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Assume that I manually compute the Fourier transform, $X_a(f)$, of a continuous-time aperiodic signal, $x_a(t)$, and then take equally-spaced samples of this Fourier transform, $X(k) \equiv X_a(k F_0)$. Is there a discrete-time periodic signal, $x(n)$, whose Fourier series coefficients satisfy the relation $c_k = X(k)$, where $c_k$ is defined as $c_k = \frac{1}{N}\sum_0^{N-1} x(n) e^{-j2\pi kn/N}$?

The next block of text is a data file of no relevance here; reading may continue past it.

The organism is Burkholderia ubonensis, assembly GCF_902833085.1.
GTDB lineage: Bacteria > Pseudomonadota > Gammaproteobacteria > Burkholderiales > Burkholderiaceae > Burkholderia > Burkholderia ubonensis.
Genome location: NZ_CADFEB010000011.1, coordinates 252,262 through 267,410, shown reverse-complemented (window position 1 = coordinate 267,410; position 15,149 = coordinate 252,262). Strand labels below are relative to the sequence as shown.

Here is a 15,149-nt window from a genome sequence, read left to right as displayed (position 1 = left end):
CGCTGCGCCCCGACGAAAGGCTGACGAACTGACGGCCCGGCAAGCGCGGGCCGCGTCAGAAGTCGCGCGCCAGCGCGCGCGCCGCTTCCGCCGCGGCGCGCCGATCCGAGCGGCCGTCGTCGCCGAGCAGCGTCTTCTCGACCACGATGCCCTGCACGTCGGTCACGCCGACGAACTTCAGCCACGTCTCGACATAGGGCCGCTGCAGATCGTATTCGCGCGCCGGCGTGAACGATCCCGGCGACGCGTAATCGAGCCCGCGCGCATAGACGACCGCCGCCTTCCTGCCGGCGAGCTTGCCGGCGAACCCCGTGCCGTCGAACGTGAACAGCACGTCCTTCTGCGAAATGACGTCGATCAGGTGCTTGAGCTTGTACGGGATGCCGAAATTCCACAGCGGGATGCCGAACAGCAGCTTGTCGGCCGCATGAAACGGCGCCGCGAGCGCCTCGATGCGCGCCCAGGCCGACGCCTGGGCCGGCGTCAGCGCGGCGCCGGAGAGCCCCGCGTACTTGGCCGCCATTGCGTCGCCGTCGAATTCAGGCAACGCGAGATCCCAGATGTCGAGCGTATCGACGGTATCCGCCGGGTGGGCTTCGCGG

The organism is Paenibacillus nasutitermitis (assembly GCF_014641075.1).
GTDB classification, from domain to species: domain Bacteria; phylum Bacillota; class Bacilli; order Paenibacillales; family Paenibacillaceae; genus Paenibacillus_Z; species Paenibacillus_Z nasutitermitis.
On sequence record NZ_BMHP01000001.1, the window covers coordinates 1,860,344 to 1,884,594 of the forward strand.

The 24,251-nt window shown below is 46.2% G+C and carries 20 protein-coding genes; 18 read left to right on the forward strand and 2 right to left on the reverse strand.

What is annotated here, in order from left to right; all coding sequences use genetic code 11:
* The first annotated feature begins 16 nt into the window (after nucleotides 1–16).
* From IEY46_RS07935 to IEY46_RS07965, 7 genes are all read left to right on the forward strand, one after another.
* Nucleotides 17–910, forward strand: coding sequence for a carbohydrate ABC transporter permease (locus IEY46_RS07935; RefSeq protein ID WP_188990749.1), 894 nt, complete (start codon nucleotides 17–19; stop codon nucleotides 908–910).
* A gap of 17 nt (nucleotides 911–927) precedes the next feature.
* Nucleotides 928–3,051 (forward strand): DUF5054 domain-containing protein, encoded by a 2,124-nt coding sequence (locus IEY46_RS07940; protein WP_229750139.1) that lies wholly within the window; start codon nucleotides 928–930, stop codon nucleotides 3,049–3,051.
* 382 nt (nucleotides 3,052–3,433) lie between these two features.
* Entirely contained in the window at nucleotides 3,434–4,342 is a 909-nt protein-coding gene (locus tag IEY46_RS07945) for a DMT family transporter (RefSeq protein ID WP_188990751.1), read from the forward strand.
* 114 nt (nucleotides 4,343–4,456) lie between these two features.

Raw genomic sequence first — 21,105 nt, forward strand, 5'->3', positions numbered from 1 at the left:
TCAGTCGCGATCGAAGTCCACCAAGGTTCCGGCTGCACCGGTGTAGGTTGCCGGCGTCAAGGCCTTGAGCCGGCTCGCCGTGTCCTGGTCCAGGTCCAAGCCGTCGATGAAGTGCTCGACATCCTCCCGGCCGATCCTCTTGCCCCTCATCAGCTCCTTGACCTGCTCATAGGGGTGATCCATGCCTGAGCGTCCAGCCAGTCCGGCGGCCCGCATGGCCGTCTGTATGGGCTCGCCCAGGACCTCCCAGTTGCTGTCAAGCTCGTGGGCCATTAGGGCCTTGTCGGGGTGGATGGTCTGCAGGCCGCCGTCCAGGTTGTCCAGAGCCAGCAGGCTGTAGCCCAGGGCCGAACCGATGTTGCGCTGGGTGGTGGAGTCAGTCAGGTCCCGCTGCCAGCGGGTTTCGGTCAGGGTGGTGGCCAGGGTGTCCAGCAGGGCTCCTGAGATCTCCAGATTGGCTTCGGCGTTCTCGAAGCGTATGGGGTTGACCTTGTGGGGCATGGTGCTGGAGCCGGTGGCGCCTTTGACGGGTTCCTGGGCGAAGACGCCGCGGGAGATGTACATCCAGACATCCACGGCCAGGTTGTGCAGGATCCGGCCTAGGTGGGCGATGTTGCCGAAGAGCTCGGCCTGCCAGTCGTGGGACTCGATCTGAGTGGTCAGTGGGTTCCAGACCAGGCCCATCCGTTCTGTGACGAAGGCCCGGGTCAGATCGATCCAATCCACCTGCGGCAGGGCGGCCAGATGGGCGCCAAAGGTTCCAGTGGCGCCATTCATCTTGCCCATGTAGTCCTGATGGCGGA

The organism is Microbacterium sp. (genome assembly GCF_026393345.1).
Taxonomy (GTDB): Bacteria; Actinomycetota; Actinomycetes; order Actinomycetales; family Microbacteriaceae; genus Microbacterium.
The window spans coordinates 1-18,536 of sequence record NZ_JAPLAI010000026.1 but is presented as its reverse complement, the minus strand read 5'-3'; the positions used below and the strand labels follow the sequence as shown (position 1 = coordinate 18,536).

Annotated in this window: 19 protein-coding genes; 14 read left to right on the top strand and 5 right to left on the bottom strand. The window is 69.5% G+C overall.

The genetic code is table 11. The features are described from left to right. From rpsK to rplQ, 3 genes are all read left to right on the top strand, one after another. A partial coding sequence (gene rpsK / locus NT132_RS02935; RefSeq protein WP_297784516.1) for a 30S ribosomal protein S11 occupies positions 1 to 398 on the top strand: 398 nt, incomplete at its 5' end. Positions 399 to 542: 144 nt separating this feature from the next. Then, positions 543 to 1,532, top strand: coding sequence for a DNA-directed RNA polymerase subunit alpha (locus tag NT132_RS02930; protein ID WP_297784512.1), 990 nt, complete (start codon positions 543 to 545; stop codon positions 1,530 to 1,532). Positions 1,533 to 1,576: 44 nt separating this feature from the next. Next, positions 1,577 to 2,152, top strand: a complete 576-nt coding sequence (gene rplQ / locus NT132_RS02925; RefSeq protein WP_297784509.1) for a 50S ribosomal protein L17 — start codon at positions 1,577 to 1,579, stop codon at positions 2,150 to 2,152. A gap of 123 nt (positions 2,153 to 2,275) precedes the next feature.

A continuous-time signal, $x_a(t)$, has no notion of sampling time, but when we take samples, $X(k)$, of its Fourier transform, $X_a(f)$, for computer analysis, we are discretizing the signal in frequency-domain. I am trying to understand if this frequency-domain discretization would give back a discrete-time signal, $x(n)$, (through inverse Fourier transform/series) that has some relation to the original continuous-time signal.

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